26th March 1923 – Fatal DH 9A crash
On Monday the 26th March 1923, an Airco DH.9A (serial number E8628) flown by 25-year-old Robert
Cecil Brooke-Hunt from RAF Shotwick was flying over Heswall at about 11.50am. This was his second
solo flight. The aircraft was observed by members of the public to be flying quite high, with the sun
glinting on the wings. Suddenly there were a couple of load explosions and the aircraft was
observed to break up in mid-air, into three parts. The engine fell close by the old Heswall railway
station in the “Heswall Gutter”, the wings floated about a quarter of a mile down the river. The
fuselage landed a couple of hundred feet from the engine in 18 inches of water, with the pilot’s body
trapped underneath it. Brooke-Hunt who came from Lincolnshire was killed instantly. A large number
of people rushed to the site and extracted the pilot’s body from the wreckage. A party of men arrived
from RAF Shotwick to collect the wreckage, but were unable to recover the engine, which was now
covered by the tide.
17th June 1926 – Heswall Golf Club unwelcome player on 17th Green
In the early afternoon of 17th June, a foursome on the 17th green at Heswall Golf Course were
being irritated and put off their game by the antics of a bi-plane directly overhead, circling, rolling and
diving. The aircraft was an Avro 504K (serial number F8789) from No.5 Flying Training School (FTS) at
RAF Sealand with Pilot Officer Pentland at the controls. Pentland who had six hours of solo flying in
his logbook had been sent aloft to practise half rolls. He started at 2,500 feet, and had completed
four manoeuvres and was about to start his fifth half roll when he lost lateral control and went into
an inverted spin.
Suddenly the change in the sound of the engine caused the golfers to look upwards and then scatter
for cover as the aircraft hurtled towards them. At between 500 and 600 feet Pilot Officer Pentland
pulled the ripcord as he tried to extricate himself from the aircraft. The parachute pulled him from the
aircraft and brought him safely to ground. The Avro dived into a field next to the 17th green; the fuel
tank burst and spayed petrol in all directions. Fortunately, none of the golfers were smoking so it did
not catch fire. Apparently, the throttle cables had snapped as the aircraft began a nosedive and the
pilot was unable to shut off his engine. During this accelerated dive, a shower of parts fell from the
Avro, the windscreen narrowly missing two golfers who had just reached the green.
The shaken pilot had entered the record books, as the first RAF pilot to use a parachute in an
emergency, making him the first British member of the Caterpillar Club. To become a member of the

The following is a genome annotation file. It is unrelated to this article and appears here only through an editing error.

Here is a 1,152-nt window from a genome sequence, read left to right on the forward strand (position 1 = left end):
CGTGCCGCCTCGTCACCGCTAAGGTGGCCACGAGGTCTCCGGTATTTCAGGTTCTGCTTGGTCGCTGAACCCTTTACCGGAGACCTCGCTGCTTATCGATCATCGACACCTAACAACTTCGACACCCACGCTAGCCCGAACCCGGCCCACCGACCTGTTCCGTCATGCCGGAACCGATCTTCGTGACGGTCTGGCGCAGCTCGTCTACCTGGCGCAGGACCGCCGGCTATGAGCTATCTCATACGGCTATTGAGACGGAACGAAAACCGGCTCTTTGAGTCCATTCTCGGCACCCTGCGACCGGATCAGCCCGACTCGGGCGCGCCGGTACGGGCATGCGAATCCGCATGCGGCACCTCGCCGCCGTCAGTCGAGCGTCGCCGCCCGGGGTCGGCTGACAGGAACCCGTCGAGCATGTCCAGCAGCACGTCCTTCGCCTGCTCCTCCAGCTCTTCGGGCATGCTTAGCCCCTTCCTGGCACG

Caterpillar Club, one has to have had their life saved by the use of a parachute. Pentland was taken
to the Club House where he was afforded every hospitality and treatment for his nerves. Later on
that afternoon another 504K landed on the course, this time sparing the greens. It took Pentland
back to Sealand, whilst a lorry and mechanics arrived to salvage what was left of F8789. Incredible
as it may seem, records indicate that F8789 was actually repaired!
31st May 1941 – Civilians killed by jettisoned bombs
May 31st saw a fatal set of incidents, when a German aircraft damaged by anti-aircraft fire was
forced to jettison its bomb load on Lower Heswall. The aircraft eventually crashed in Wales with the
crew of three being rescued before the aircraft exploded. The bombs that were jettisoned fell in
three places. One was on a row of house were a garage now stands. The Shone family lived in one
of the houses. Marjorie Shone escaped from the burning house but her parents were killed along
with her 19-year-old sister Dorothy, who could be heard screaming by rescuers who were unable to
get close enough to rescue her. The headmaster’s house on Old School Hill was also hit and his
adopted daughter Lillian Mills was crushed to death. A young man Joseph Lancelot was found dying
close by the school.
Heswall Children’s Hospital Anson
The Royal Liverpool Children’s Hospital at Heswall which was demolished to make way for Tesco
store, used to have an aircraft in the grounds for the children to play on. The aircraft was an Avro
Anson C19 (serial number TX155) delivered from No.27 MU at Shawbury in 1967. It joined a
Steamroller, Fire Engine and Lifeboat in the playground.
|This article was researched by and written by local avation historian Colin Schroeder.